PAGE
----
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How COVID-19 Changed the Relationship Between Healthcare and Life Sciences

Researcher using a microscope

It’s been an interesting couple of years for the life sciences industry. The pandemic stopped many clinical trials right in their tracks, reducing expected clinical trials between February and May 2020 by 43%. 

The upside? A lot of changes in the life sciences industry that led to positive changes in the broader healthcare industry. Here are some of the changes that came about in the life sciences industry that changed that industry’s approach to healthcare due to COVID-19.

Boost in Clinical Trials

While clinical trials temporarily paused in early 2020, it’s undeniable that the COVID-19 pandemic spurred interest in clinical trials thanks to the push of the COVID-19 vaccine. The number of clinical trials increased by 18% from 2020 to 2021 and made an even bigger jump at 28% from 2021 to 2022.

With the increase in clinical trials, clinical research can play a bigger role in care plans and improving health outcomes in patients. More clinical trials, especially with flexibility in the location and how they operate, allow providers to give patients additional options in improving care management of chronic conditions.

More Flexibility with Clinical Trials

When patients weren’t leaving their homes, that meant they weren’t completing the necessary aspects of the clinical trials in which they were participating. That meant life science companies needed to come up with solutions to keep their trials going and that involved changing the game.

Companies found that there was more flexibility than they thought and the whole model added more digital tools to make it more accessible anytime and anywhere with virtual options. Not only did it keep these trials going, but it also expanded the pool for participants since they didn’t have to be in specific locations.

Growth in Care Management Technology

Patients are more eager and willing to use new technologies to manage their conditions than ever. In fact, 60% of healthcare consumers would like to use tech to manage their conditions or to communicate with their providers and 44% of patients have used new devices and apps to manage their conditions since the pandemic began. But how does this relate to life sciences?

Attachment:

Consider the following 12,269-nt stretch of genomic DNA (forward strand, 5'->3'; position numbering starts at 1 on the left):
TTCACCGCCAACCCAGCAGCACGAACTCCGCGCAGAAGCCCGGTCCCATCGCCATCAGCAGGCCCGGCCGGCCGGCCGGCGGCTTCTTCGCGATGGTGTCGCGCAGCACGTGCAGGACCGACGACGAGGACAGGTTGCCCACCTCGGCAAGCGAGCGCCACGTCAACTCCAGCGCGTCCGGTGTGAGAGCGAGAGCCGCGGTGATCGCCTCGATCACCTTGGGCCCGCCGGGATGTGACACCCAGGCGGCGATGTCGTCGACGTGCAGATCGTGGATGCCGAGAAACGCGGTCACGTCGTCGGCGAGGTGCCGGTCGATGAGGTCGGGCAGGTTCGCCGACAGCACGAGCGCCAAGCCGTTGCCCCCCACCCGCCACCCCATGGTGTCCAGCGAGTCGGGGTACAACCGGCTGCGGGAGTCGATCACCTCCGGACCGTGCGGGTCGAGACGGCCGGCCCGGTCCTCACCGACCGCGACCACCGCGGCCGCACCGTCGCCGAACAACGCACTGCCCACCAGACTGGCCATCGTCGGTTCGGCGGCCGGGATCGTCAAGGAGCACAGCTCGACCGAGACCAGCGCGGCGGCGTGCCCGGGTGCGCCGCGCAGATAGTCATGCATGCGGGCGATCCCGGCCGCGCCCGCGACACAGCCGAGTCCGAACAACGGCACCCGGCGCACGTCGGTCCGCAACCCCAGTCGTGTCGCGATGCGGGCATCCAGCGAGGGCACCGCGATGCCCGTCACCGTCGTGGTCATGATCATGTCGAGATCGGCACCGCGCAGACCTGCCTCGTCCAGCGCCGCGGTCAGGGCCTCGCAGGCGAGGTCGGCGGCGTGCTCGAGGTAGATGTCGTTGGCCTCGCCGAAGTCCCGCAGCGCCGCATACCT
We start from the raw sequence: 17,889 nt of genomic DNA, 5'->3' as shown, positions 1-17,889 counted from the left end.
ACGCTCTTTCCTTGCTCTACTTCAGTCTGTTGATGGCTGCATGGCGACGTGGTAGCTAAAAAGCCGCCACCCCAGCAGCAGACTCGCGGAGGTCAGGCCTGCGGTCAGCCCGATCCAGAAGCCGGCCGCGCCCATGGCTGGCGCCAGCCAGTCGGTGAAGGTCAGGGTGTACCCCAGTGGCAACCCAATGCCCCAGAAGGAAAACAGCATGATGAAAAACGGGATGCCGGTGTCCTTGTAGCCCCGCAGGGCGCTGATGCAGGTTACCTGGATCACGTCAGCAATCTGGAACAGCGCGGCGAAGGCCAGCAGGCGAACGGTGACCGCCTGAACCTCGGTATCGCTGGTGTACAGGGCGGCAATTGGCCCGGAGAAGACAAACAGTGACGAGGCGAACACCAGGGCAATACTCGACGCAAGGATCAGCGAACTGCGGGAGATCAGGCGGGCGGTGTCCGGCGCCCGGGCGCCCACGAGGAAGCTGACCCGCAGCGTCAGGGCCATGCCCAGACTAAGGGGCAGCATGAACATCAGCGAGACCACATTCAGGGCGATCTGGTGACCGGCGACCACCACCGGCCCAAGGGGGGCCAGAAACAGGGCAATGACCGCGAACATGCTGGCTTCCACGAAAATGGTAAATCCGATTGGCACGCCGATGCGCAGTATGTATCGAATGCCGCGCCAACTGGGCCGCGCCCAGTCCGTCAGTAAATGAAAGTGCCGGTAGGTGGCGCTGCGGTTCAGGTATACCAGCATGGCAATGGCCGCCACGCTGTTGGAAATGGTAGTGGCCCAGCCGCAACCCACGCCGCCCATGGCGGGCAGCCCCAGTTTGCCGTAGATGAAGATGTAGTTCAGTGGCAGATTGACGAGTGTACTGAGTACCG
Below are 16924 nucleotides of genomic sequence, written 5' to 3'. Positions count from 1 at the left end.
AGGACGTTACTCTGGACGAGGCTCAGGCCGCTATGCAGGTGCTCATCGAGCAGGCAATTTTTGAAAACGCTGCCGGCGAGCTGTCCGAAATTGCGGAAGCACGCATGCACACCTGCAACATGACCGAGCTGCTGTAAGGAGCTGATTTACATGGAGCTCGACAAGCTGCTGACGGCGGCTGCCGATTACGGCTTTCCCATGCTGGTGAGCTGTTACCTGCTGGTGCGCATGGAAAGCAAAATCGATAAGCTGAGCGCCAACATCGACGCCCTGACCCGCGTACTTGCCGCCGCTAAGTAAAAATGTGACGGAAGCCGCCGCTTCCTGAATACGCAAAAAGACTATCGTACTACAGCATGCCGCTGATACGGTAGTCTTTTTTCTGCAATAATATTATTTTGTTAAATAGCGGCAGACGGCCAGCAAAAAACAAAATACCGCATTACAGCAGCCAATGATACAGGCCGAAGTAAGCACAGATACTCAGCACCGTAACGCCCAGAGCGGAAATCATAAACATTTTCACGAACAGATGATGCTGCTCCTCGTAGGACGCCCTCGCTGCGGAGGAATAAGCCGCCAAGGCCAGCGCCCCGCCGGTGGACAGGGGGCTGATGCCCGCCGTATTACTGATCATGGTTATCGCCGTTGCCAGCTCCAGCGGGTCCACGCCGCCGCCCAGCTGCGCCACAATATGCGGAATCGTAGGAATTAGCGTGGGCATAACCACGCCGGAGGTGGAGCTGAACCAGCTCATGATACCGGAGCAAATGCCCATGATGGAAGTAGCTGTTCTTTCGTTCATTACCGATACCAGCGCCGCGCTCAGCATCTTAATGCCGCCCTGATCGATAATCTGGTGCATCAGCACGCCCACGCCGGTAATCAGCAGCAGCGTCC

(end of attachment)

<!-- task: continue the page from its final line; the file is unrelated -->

Previously, the healthcare consumer technology wasn’t up to par with the technological improvements found in other consumer industries like retail and hospitality. Patient technology advancements that were made during the pandemic weren’t meant to come to fruition for many years but instead resulted in tremendous technological growth that meets the standards of care patients want. Part of that involves a care plan that encompasses patient communication between themselves and their provider, remote monitoring and check-ins on additional aspects of their care plan like clinical trials.

Thanks to on-demand workflows built into the PatientBond platform, providers can integrate patient touchpoints within the clinical trial process to address any issues like forgetting to take medications or attend appointments. Care tools like this help trial participants stay on track with minimal issues.

Reimagined Clinical Trial Recruitment

Prior to COVID, there wasn’t an expanded effort for clinical trial recruitment. Patients found out through their primary care or hospital about clinical trials for which they may be qualified. These efforts work, but since many patients don’t have a primary care provider or may not visit the hospital frequently, there’s a greater need to pursue additional recruitment avenues.

With a growing number of people using urgent care centers, especially during the pandemic, this gave clinical trials the opportunity to tap into a new recruitment pipeline with success. But the biggest benefit is that the healthcare consumer that utilizes urgent care centers more than any other psychographic segment are Willful Endurers, which make up nearly a third of healthcare consumers. And through the use of the PatientBond Insights Accelerator™, life science companies can tap into patient insights to better engage with these consumers and motivate them to sign up for a trial.

Eager to boost your clinical trial enrollment? Download our case study to learn more about how you can increase enrollment using digital communications.



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